There was a thread on StackOverflow recently about an interview question where the candidate was asked to write a program that will always deadlock.

Eric Lippert’s example is shorter than mine, but I think my answer (which I’m posting here because the question is labeled as a Java question) is probably easier to understand. It uses an AutoResetEvent to block the main thread in a synchronized codeblock, while another thread is waiting to obtain the lock.

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class Program {
 
    static object a = new object();
    static AutoResetEvent are = new AutoResetEvent(false);
 
    static void lock_a() {
 
        // deadlock here.
        lock (a) {
            are.Set();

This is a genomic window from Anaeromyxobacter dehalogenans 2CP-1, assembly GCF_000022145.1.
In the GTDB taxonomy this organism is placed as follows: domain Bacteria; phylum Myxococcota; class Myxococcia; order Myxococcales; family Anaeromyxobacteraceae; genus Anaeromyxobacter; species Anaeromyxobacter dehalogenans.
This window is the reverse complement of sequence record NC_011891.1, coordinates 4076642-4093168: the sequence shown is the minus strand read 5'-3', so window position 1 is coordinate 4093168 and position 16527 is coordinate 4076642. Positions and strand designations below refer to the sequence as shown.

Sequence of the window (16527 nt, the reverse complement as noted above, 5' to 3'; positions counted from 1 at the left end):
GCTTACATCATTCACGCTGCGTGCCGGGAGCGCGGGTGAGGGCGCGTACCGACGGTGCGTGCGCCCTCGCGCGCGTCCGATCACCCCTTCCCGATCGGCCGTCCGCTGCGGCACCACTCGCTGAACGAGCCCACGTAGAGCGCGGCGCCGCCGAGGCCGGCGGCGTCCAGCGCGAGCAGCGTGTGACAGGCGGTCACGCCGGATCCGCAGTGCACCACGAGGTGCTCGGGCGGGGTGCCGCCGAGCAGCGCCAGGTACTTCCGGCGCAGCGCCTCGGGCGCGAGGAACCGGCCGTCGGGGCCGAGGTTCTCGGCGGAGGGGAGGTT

}
 
    }
 
    static void Main(string[] args) {
 
        lock (a) {
 
            Thread thread = new Thread(new ThreadStart(lock_a));
            thread.Start();
            are.WaitOne();
            // deadlock here.
 
        }
 
    }
 
}

The call to Set() will never be reached, but I put it there because otherwise, the deadlock doesn’t depend on the synchronized codeblocks. In other words, it might as well just be this:

class Program {
    static void Main() {
        AutoResetEvent are = new AutoResetEvent(false);
        are.WaitOne();
    }
}
Categories: .NETC#

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